European officials and the nation’s private bondholders agreed in October to implement a 50 percent cut in the face value of more than 200 billion euros of Greek debt by voluntarily exchanging outstanding bonds for new securities, with a goal of reducing Greece’s borrowings to 120 percent of gross domestic product by 2020. The accord is key to a second financing package for the cash-strapped country, which faces a 14.5 billion-euro bond payment on March 20.

The latest proposal from the IIF would lead to a loss of about 69 percent on the net-present value of Greek bonds, two people with knowledge of the talks said. Under the proposal, the new 30-year bonds would carry a coupon of about 4.25 percent, said the people, who declined to be identified because the talks are private.

Finance chiefs are pushing for coupons below 3.5 percent for debt to be serviced until 2020 and below 4 percent over the 30 years of the next Greek package.

Paris Meeting

Dallara said he would consult with Greece’s creditors in a meeting in Paris tomorrow “to see what their thinking is.” He and Jean Lemierre, a special adviser to the chairman of BNP Paribas (BNP) SA, are leading talks for the bondholders.

There’s a lot riding on resolving the crisis cooperatively, Dallara said at a press conference in Zurich, adding that he hasn’t yet received a “formal” response from official parties to the bondholders’ latest offer.

Private investors hold only about 60 percent of Greek debt, and all parties, public and private, need to contribute to reducing Greece’s debt, Dallara said. The European Central Bank has said it won’t participate in the debt swap.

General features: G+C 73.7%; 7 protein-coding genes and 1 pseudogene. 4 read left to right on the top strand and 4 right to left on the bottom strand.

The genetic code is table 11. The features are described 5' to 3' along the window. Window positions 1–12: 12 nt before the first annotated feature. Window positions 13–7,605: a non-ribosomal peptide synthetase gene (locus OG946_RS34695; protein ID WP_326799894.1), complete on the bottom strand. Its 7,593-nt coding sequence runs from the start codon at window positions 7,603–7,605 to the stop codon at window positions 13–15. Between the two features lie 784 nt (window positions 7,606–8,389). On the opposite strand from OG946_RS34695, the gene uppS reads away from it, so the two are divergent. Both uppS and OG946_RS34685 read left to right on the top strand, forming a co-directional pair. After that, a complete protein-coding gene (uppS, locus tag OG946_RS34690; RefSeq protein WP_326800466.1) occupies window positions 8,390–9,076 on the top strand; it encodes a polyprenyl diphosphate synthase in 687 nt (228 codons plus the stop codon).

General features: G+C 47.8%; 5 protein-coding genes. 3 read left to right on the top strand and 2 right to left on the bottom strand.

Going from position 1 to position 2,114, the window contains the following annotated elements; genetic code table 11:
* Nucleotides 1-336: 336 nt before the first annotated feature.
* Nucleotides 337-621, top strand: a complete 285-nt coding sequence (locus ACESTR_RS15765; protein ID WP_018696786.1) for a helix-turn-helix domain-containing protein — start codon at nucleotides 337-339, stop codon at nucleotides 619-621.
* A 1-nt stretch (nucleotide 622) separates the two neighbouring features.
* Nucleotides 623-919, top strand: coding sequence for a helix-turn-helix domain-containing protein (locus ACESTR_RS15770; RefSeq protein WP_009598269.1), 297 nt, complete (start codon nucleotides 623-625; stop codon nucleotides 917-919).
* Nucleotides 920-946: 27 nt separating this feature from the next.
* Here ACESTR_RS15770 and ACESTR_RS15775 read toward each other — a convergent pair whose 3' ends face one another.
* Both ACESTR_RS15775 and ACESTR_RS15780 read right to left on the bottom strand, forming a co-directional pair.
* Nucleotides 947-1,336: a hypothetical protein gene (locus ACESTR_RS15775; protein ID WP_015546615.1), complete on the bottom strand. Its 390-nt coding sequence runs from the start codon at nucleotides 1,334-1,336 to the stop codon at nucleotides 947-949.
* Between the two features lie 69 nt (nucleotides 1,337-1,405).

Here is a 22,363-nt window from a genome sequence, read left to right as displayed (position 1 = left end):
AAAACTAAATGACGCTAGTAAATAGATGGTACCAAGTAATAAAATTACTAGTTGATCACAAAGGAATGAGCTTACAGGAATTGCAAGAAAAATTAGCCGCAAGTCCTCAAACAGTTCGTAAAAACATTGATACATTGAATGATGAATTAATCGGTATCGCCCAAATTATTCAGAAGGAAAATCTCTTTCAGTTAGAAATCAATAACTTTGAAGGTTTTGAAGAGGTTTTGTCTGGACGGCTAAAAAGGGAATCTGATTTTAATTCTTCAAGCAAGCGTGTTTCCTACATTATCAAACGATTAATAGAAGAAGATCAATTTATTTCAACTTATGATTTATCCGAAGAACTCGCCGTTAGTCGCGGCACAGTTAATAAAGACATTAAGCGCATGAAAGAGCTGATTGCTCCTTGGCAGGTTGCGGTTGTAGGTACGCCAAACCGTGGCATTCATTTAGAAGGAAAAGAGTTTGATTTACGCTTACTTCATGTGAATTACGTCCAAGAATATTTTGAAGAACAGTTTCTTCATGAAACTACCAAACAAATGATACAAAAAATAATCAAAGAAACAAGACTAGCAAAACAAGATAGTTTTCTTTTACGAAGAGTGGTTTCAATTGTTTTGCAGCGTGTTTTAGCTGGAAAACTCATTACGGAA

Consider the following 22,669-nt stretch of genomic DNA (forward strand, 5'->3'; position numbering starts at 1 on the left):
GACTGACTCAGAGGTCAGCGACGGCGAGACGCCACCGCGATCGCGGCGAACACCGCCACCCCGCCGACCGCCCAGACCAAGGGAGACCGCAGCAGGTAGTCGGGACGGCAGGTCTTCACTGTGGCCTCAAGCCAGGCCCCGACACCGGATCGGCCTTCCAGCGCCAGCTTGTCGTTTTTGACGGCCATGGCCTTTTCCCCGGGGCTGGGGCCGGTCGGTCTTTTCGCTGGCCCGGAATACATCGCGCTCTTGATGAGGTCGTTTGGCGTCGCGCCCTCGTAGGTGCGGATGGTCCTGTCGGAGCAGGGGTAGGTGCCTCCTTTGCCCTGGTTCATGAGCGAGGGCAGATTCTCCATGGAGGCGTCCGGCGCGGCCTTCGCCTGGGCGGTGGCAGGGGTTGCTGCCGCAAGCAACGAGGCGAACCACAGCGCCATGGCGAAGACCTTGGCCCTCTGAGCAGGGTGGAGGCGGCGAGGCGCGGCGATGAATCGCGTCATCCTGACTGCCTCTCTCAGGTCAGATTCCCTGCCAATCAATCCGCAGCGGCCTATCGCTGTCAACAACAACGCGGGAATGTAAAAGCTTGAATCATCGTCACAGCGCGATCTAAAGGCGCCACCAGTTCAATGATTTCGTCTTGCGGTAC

“It is important for all parties to recognize how much we all have at stake here and work together and co-operatively to find a solution,” Dallara told reporters. “Some might minimize the risk of an involuntary debt exchange and point to other cases such as Argentina. I would caution against that attitude.”

‘Psychological Impact’

The difference between the losses bondholders have offered and those mentioned by EU finance chiefs “comes down to 10 billion or 20 billion euros” over the life of the new bonds, said Carsten Brzeski, an economist at ING Group in Brussels.

“This is just nothing compared to the psychological impact you would get on Spanish or Italian yields if Greece were to go bust,” Brzeski said in an interview today. “They’re going to find a deal,” he said on Bloomberg Television.

The contribution of euro governments and the International Monetary Fund to the package will stay at 130 billion euros as pledged in October.

“It’s obvious that the Greek program is off track,” Luxembourg Prime Minister Jean-Claude Juncker told reporters after chairing last night’s meeting of ministers from the 17 euro countries.

The stalemate is reminiscent of October’s bargaining over bond losses and threatens to spill into next week’s leaders’ summit.

To contact the reporters on this story: Elisa Martinuzzi in Zurich at emartinuzzi@bloomberg.net Liam Vaughan in London at lvaughan6@bloomberg.net

To contact the editor responsible for this story: Frank Connelly at fconnelly@bloomberg.net